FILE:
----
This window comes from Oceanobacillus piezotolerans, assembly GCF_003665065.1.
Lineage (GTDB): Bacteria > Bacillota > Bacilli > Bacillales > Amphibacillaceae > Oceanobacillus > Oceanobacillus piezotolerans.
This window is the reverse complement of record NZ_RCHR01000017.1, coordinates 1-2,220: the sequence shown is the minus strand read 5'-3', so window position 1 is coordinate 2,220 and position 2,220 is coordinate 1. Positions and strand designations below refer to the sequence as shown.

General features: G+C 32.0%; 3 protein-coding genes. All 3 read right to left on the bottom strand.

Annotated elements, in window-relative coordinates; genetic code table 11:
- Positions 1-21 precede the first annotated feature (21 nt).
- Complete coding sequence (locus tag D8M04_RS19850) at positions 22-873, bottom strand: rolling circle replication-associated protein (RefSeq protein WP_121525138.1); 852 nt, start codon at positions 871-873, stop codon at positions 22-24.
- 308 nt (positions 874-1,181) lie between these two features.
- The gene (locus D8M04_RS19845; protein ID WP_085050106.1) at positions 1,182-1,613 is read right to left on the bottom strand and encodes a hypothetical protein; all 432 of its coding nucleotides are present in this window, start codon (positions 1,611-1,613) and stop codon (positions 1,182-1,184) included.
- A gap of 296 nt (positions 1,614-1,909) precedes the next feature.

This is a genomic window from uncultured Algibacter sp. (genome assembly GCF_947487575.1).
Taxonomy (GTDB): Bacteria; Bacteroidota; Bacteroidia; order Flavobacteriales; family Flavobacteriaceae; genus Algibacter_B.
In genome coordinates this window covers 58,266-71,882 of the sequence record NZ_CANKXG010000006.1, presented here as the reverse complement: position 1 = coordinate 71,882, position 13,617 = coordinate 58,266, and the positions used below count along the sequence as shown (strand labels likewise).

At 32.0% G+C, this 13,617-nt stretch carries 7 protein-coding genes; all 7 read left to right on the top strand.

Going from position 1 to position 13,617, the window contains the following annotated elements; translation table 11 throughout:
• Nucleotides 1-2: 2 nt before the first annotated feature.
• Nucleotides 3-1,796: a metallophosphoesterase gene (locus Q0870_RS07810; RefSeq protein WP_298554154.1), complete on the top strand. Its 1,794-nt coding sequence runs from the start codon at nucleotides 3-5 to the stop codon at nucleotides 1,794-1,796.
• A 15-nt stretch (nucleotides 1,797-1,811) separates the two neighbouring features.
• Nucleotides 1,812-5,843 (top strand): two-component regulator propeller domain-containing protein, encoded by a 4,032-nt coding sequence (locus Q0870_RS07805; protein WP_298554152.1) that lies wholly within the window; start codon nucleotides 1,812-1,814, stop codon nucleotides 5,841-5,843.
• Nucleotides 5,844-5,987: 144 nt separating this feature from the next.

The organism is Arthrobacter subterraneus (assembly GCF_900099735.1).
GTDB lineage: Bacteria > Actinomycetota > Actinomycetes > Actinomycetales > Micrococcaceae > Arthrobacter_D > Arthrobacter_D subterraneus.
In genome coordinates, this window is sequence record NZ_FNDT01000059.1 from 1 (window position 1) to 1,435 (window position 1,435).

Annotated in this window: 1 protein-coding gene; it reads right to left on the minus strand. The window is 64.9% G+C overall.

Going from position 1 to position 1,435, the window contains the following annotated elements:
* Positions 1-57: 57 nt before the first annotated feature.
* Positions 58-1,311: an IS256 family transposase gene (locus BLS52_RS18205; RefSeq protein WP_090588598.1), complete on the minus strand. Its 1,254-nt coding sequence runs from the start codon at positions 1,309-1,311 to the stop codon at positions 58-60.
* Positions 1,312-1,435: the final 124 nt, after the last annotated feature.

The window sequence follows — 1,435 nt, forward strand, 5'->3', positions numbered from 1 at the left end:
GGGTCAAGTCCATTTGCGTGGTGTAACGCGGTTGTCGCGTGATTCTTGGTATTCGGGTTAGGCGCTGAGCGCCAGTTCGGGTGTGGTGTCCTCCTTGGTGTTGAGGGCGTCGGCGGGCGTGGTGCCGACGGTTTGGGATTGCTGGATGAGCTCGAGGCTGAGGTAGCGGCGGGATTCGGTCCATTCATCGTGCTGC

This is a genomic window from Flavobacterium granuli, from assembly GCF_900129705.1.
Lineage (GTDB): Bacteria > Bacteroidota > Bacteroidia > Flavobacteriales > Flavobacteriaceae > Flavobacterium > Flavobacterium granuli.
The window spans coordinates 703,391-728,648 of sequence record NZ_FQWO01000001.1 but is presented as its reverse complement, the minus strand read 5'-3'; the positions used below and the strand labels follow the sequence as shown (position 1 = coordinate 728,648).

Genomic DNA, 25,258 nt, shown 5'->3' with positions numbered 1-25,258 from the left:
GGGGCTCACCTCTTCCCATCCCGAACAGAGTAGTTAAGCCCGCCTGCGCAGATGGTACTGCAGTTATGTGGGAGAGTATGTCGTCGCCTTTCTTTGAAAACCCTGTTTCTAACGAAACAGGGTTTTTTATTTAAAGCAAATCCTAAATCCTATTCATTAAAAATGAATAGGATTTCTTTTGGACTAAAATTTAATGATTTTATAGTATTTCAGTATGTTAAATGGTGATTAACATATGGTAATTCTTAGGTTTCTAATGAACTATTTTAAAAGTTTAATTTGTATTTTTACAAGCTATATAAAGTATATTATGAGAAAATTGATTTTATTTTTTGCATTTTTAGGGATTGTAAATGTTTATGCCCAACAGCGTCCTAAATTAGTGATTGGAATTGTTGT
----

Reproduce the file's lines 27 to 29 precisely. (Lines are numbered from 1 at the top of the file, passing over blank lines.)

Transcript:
* Positions 58-1,311: an IS256 family transposase gene (locus BLS52_RS18205; RefSeq protein WP_090588598.1), complete on the minus strand. Its 1,254-nt coding sequence runs from the start codon at positions 1,309-1,311 to the stop codon at positions 58-60.
* Positions 1,312-1,435: the final 124 nt, after the last annotated feature.

The window sequence follows — 1,435 nt, forward strand, 5'->3', positions numbered from 1 at the left end: